For centuries, the Japanese have promoted a philosophy of continuous improvement to all aspects of life, known as “kaizen.” In recent decades, American business leaders have started to recognize the impact kaizen has had on Japanese business competitiveness, and countless managers have adopted aspects of these techniques to improve their business processes. Now these principles can be used in workplace accident investigation asking five questions to get to the root cause instead of the traditional one question.
Here’s an example of how this works:
An individual was using a tape machine that automatically tapes around corners of boxes and the mechanism was
stuck in the up position. The worker pushed it down and the blade that cuts the tape came up and just barely cut the end of the worker’s finger.
The individual’s supervisor wrote up the incident report and said the root cause was the employee failed to follow lockout-tagout procedures. A lot of people would stop there because the individual agreed that he failed to follow the lockout-tagout procedure.
However, as a lean thinker, you might think that’s the root cause, but why did the worker push down that mechanism? Because it hung up. Well, why did the machine get stuck? Because either the air pressure wasn’t set right or it malfunctioned. Well, why was the air pressure not set right? Because we’re not sure what it was supposed to be set at. Some think it’s supposed to be 50 psi and others say 100 psi.
So the root cause is really that the machine hung up and people didn’t understand how to set it correctly. Because of that, we were able to assign the individual to work with maintenance to look into the manual to determine what the setting was supposed to be. Then they tested equipment to make sure that it worked correctly when it was set at the correct setting. That individual was asked to talk to their team and others in the plant that had the same equipment to ensure they understood the correct setting.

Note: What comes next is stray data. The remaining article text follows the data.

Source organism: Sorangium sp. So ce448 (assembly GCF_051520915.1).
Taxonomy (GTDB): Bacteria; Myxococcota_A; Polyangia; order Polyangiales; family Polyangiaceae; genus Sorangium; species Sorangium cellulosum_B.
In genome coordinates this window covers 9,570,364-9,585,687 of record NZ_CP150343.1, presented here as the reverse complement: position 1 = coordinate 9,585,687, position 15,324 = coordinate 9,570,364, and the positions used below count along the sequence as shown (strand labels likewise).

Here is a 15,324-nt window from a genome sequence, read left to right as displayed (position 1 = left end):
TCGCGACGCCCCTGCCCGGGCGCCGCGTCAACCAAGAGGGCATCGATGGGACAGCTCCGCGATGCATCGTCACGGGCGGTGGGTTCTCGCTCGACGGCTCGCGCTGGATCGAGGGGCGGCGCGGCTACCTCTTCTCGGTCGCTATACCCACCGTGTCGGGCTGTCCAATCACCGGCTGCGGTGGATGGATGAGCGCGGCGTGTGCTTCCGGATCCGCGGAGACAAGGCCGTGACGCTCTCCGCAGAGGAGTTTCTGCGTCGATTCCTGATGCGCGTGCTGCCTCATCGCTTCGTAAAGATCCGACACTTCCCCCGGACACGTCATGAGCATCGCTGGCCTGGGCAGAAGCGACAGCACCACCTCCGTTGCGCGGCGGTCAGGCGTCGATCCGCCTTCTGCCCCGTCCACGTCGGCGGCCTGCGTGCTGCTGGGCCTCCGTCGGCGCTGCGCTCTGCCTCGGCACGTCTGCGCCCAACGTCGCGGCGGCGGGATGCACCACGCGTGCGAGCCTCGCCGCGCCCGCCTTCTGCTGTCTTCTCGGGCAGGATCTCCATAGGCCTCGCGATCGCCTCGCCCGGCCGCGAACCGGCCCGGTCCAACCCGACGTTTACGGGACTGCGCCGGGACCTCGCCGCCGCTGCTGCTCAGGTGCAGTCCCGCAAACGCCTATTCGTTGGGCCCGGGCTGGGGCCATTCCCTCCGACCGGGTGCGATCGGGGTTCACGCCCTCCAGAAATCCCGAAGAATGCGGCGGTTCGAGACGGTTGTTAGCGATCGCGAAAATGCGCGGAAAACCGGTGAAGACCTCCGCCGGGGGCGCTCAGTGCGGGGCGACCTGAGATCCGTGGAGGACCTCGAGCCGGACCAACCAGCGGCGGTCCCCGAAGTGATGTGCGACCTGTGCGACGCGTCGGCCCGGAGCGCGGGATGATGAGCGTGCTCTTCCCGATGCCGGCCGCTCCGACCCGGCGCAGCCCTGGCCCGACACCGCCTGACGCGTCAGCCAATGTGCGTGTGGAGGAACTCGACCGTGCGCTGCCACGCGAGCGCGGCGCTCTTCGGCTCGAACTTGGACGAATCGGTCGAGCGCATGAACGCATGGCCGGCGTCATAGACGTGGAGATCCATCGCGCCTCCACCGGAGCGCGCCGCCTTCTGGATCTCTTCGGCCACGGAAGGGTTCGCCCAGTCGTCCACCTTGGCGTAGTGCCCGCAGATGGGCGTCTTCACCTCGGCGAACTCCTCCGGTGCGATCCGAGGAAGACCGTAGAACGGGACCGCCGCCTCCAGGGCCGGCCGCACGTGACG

Those opportunities to improve safety would have been missed if you stopped at “The individual didn’t follow the lockout-tagout procedure.” By asking why five times — which is a lean tool — you’ll get to the real root cause so that you can improve the process rather than just focus on the person. The process is generally the problem, not the person. I fully understand that they didn’t follow lockout-tagout procedure, and I accept that, but when using lean, you have to go beyond that to get to the things you can improve.
Each year, approximately 36,000 people are treated in hospital emergency departments for injuries from using chain saws. The potential risk of injury increases after hurricanes and other natural disasters, when chain saws are widely used to remove fallen or partially fallen trees and tree branches.
Safeguards against injury while using a chain saw
- Operate, adjust, and maintain the saw according to manufacturer’s instructions provided in the manual accompanying the chain saw.
- Properly sharpen chain saw blades and properly lubricate the blade with bar and chain oil. Additionally, the operator should periodically check and adjust the tension of the chain saw blade to ensure good cutting action.
- Choose the proper size of chain saw to match the job, and include safety features such as a chain brake, front and rear hand guards, stop switch, chain catcher and a spark arrester.
- Wear the appropriate protective equipment, including hard hat, safety glasses, hearing protection, heavy work gloves, cut-resistant legwear (chain saw chaps) that extend from the waist to the top of the foot, and boots which cover the ankle.
- Avoid contact with power lines until the lines are verified as being de-energized.
- Always cut at waist level or below to ensure that you maintain secure control over the chain saw.
- Bystanders or coworkers should remain at least 2 tree lengths (at least 150 feet) away from anyone felling a tree and at least 30 feet from anyone operating a chain saw to remove limbs or cut a fallen tree
- If injury occurs, apply direct pressure over site(s) of heavy bleeding; this act may save lives.
via Preventing Chain Saw Injuries During Tree Removal|Natural Disasters and Severe Weather.
Machines can assist in improving production efficiency in the workplace. However these machines have moving parts, sharp edges, and hot surfaces with the potential to cause severe workplace injuries such as crushed fingers or hands, amputations, burns, or blindness. Safeguards are essential for protecting workers from these preventable injuries. Any machine part, function, or process that might cause injury must be safeguarded. When the operation of a machine may result in a contact injury to the operator or others in the vicinity, the hazards must be eliminated or controlled.
via CDC – Machine Safety – NIOSH Workplace Safety and Health Topic.